Did you catch Sydney’s post on The Daybook last week about being “busy”? Alyson blogged about it over the weekend, and as both these ladies brought up, here’s a question: how often, when you’re asked how you’ve been, do you tell the person, “Good — but busy.” I do. Like probably 95% of the time.
After reading these two posts, and reflecting on why that might be, I came up with two answers: 1) just like Sydney mentioned, it has to do with the cultural equation that busy = successful and thriving, and 2), that sometimes, even when things aren’t good or whether or not they are busy, I say such a standard response in order to normalize a situation and deflect attention from myself. It’s much easier to give some vague answer about my mental and physical state, because it means I don’t have to talk about how things really are (even when they’re great!). If things are rough, I don’t want to seem like I’m complaining, and if they’re good, I don’t want it to seem like I’m gloating. But I wonder sometimes if normalizing the response with a “Good-but-busy” inhibits us from really connecting with our friends and family, so that they can truly understand and share in our ups and our downs. Sometimes, in my quest to appear like I’ve got it all together, I can be unwilling to show any kind of vulnerability. But, hello, we are all vulnerable, and more importantly, isn’t our ability to share these experiences with our friends a lot of what life is all about?
There’s a second piece to this that’s probably long enough for another blog post, but I’ll go for it anyway. It’s late at night as I write this. My fiance has been passed out on the couch next to me for the better part of 3 hours, and I’ve wished we could trade places for at least 2 of them. But between cleaning up dinner, working on wedding invitations, responding to emails, and then blogging, there’s been no rest for the weary around here. I AM busy. I know a lot of you are too. I’ve been thinking — why do I do this to myself? We already face the constant struggle of trying to find balance in our lives, and even when we know we need to slow down and take time for ourselves, we still keep adding to our plates. I think for me this behavior stems from my fear of saying no and disappointing people. It’s in the same vein (or the same chronic syndrome, if you will) of saying “Good, but busy” in order to not really share parts of our lives — we don’t put ourselves first.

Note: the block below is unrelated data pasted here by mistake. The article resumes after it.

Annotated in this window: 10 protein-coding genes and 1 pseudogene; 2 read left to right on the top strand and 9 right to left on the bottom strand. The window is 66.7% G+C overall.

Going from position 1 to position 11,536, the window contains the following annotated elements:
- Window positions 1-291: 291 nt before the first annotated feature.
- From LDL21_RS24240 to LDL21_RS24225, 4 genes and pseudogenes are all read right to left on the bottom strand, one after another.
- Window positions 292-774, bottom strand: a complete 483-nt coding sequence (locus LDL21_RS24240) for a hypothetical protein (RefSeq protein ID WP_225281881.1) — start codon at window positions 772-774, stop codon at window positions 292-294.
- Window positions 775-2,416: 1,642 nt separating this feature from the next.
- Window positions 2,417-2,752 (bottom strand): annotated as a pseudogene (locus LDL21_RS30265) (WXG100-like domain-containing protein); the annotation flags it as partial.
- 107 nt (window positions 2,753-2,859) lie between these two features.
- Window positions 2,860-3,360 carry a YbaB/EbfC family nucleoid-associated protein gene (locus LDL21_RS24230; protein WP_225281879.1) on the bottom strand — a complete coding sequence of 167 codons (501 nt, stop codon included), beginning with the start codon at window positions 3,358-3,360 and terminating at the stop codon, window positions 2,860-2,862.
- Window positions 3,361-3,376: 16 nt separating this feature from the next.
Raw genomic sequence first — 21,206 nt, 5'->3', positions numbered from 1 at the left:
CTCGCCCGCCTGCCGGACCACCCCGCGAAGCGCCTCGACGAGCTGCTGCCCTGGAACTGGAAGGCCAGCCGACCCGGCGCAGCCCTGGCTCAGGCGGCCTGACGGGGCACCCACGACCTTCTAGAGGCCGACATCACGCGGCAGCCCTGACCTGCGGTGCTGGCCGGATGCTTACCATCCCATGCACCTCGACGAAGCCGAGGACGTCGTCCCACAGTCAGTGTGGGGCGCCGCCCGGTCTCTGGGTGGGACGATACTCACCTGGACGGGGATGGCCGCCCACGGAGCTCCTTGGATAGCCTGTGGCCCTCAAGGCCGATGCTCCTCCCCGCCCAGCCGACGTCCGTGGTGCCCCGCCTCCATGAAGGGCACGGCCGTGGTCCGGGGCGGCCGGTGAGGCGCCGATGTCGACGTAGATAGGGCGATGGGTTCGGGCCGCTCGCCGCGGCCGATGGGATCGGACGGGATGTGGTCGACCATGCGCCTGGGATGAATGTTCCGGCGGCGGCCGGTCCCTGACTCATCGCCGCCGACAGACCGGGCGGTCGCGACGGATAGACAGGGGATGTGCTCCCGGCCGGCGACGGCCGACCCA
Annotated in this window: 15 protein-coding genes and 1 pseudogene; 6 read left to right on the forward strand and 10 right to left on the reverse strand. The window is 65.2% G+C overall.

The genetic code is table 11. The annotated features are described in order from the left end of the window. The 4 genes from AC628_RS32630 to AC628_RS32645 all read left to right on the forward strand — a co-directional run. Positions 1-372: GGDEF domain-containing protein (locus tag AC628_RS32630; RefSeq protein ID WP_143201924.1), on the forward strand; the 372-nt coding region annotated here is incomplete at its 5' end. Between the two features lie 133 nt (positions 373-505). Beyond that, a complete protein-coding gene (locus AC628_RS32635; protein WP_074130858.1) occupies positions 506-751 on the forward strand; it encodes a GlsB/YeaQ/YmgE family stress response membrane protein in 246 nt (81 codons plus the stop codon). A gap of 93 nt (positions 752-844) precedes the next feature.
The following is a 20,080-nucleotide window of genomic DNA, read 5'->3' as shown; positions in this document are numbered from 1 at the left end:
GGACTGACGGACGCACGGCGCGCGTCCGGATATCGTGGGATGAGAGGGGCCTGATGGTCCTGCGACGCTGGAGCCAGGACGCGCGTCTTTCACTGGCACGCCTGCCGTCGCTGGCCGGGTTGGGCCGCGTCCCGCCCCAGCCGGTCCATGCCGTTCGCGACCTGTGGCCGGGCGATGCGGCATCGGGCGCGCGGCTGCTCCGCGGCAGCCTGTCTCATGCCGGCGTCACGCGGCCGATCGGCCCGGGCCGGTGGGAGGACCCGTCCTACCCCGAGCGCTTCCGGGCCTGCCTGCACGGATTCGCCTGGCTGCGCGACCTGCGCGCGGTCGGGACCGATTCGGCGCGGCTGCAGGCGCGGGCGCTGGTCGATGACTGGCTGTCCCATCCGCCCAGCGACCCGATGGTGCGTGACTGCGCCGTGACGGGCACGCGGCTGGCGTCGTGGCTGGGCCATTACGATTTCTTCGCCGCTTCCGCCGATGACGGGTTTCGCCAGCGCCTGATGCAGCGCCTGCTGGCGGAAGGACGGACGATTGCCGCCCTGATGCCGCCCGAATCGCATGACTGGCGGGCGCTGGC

My homework for myself (feel free to join!): For the rest of the week, I’m going to take the word ‘busy’ out of my vocabulary, just to see if it allows me to have a more honest conversation with my friends, and also, as a check. If I really feel that overwhelmed and busy, maybe I need to shuffle some things around and re-prioritize different parts of my life! :)
So, how often are you “Good, but busy,” and how often do you think it’s an overly vague or inaccurate description of your current state of affairs?